So much so, that in our homes we no longer really feel them - the earth is covered over and built on, fire is boxed up in boilers, water travels through pipes, and the air is often messed about with by conditioners, humidifiers, and any number of interventions. In many modern offices you can't actually open the windows.
This sense of disconnection is also true of our energy usage. Anyone living little more than 100 years ago would be astonished at our steady supply of energy in the form of electricity and gas, and the assumption that we can have it exactly when needed, instantaneously, on demand, invisibly driving everything that heats, powers, and makes our home work. Faraday was indeed a genius.
Before the oil and coal revolution, fetching fuel (usually wood), and water, was an integral and time consuming part of survival. And, of course, two-thirds of the current world's population are in this position. It has been calculated that on average, today, an African living in a rural location spends 2 hours per day simply fetching water. So.... glad to be out of that, we think. Fine, as long as we continue to be aware of and value where our resources come from now, and how much we consume. But most of the time we are oblivious of this, because the process is invisible.
If this is true of the home, it is even more true of our workplaces, given that we are not usually responsible for the bills. 3 years ago, Mark Crutchley and Maria Price of the then TN Energy Group, invited the BBC locally to record on camera apparent energy wasteage late at night in Norwich - this ranged from office block lights left on, to car sales showrooms and shops with very large outputs of lighting on at 11.00 p.m. It featured as an item on BBC Look East and clearly the media team thought this was a striking and newsworthy piece.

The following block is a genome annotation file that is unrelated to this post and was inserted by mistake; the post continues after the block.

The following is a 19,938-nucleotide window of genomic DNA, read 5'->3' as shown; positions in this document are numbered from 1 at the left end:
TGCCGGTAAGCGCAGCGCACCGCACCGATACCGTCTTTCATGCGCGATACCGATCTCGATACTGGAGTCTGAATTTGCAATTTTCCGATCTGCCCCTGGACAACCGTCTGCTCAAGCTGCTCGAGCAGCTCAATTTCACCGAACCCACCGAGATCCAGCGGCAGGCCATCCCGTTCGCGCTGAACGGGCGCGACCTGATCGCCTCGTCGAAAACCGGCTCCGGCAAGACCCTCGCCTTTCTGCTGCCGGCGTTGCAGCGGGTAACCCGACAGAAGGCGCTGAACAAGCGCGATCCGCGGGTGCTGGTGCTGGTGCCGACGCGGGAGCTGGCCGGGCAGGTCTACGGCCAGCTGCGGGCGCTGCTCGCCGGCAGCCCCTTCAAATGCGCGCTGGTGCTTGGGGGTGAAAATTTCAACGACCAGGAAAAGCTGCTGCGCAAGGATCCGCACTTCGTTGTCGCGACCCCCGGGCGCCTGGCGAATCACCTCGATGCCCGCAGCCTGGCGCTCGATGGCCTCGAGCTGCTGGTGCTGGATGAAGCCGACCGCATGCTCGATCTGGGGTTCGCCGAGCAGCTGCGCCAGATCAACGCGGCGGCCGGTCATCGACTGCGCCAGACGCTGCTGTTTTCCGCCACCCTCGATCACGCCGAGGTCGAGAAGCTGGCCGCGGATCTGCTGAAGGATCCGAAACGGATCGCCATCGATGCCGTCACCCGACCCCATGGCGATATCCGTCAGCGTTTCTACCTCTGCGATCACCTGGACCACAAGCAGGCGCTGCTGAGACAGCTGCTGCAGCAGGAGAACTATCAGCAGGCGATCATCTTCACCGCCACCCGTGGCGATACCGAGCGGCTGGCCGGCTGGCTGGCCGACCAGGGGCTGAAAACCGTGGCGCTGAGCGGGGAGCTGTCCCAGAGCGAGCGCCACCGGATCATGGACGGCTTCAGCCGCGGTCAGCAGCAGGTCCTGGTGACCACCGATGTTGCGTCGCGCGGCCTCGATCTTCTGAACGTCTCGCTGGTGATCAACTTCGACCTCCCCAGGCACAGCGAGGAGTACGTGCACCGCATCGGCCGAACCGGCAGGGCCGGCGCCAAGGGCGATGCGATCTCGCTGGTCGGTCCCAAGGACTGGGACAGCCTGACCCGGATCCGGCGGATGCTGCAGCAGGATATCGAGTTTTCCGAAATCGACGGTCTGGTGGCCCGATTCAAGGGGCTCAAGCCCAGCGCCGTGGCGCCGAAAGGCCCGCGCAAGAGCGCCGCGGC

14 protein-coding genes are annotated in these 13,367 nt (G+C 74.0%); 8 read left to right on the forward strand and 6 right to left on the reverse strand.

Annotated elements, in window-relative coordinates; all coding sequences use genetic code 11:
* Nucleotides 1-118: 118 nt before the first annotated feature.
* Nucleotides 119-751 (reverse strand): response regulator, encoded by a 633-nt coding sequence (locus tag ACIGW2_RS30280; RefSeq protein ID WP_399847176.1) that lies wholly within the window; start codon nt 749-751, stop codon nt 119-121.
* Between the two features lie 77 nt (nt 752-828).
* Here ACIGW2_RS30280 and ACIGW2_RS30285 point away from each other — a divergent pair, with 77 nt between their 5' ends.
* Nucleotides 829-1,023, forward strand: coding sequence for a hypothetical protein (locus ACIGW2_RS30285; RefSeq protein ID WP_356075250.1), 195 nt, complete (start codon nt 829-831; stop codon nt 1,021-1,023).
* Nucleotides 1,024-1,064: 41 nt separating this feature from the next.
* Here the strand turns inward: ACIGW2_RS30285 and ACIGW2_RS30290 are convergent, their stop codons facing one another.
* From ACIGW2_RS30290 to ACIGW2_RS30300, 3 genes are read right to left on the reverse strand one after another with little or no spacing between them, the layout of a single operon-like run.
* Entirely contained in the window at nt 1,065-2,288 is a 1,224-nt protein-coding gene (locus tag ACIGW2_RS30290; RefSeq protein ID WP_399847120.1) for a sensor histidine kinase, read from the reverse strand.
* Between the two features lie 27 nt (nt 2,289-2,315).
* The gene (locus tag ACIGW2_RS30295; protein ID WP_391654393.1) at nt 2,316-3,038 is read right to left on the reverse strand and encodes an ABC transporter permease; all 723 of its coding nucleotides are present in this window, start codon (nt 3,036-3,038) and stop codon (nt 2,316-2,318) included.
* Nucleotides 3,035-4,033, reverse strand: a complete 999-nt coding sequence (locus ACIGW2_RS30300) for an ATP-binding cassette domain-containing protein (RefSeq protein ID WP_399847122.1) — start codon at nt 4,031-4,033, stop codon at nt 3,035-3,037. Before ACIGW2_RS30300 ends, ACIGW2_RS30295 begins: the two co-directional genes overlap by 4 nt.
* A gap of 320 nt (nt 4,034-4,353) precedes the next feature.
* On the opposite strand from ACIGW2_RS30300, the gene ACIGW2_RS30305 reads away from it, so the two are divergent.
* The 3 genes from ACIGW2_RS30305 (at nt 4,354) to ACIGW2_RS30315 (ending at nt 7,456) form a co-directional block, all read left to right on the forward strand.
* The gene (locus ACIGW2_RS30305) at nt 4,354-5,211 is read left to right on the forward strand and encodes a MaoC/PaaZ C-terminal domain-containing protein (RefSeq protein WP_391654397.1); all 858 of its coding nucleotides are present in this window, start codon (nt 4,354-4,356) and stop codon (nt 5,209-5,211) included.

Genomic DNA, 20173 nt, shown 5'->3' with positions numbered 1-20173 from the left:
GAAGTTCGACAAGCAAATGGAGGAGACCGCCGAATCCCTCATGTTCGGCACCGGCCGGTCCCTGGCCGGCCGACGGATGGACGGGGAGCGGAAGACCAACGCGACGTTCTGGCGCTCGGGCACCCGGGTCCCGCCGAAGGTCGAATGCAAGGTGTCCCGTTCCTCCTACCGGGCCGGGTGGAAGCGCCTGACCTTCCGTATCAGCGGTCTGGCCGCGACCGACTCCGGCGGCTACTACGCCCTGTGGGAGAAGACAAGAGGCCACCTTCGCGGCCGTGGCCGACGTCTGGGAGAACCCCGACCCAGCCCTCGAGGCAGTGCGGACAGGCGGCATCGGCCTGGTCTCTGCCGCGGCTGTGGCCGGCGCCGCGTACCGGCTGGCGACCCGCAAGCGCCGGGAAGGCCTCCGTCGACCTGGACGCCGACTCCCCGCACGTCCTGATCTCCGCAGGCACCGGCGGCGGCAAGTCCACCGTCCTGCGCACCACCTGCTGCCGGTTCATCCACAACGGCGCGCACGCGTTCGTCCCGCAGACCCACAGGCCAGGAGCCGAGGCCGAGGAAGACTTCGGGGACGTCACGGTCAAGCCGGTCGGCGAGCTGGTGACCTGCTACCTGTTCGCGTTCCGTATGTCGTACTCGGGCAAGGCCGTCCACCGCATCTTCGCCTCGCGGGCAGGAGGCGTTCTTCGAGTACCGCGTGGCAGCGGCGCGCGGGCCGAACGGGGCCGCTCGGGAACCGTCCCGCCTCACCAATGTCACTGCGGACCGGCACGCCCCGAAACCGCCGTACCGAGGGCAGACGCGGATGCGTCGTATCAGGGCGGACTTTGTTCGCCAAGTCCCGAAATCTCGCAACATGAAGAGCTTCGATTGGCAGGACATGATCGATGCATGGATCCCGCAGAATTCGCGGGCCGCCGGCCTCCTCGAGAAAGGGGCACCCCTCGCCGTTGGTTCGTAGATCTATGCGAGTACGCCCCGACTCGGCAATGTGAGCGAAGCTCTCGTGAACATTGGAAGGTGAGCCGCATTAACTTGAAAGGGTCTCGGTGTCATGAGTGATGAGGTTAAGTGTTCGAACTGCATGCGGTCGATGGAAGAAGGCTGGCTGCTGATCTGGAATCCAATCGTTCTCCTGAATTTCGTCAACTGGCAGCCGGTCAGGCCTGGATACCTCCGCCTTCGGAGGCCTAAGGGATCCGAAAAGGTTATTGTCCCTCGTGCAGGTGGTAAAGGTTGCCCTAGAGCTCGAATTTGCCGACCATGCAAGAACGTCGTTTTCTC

This great idea is now being re-shaped and formed as our very own Energy Look Out initiative. So now, everyone has a chance to report us examples of energy waste - or indeed any kind of resource waste ( what about those constantly running taps in some of the cafe chains?) - and members of the Look Out team will contact the retailer or company concerned. See this month's bulletin.
However, unlike the mainstream media approach, we are not out to 'name and shame', but to firstly alert the company, and suggest ways they could save energy - and money. We will then publish the companies where positive change has been evidenced.
Research shows that in comparing companies that have adopted carbon and energy-saving measures, with those that have not, the latter group, when asked 'why not?', simply did not believe any significant savings could be made. Given some of the first group managed savings of 20% and more, this was yet another example of the need to change behaviours, assumptions and attitudes. So right on the transition agenda then!
Keep those reportings and sightings coming, and thanks to those who have already written to us.
Report your concern by e-mailing here . We will also be meeting informally at Take 5, Tombland, Norwich on December 12th 6.30 p.m. to further develop this initiative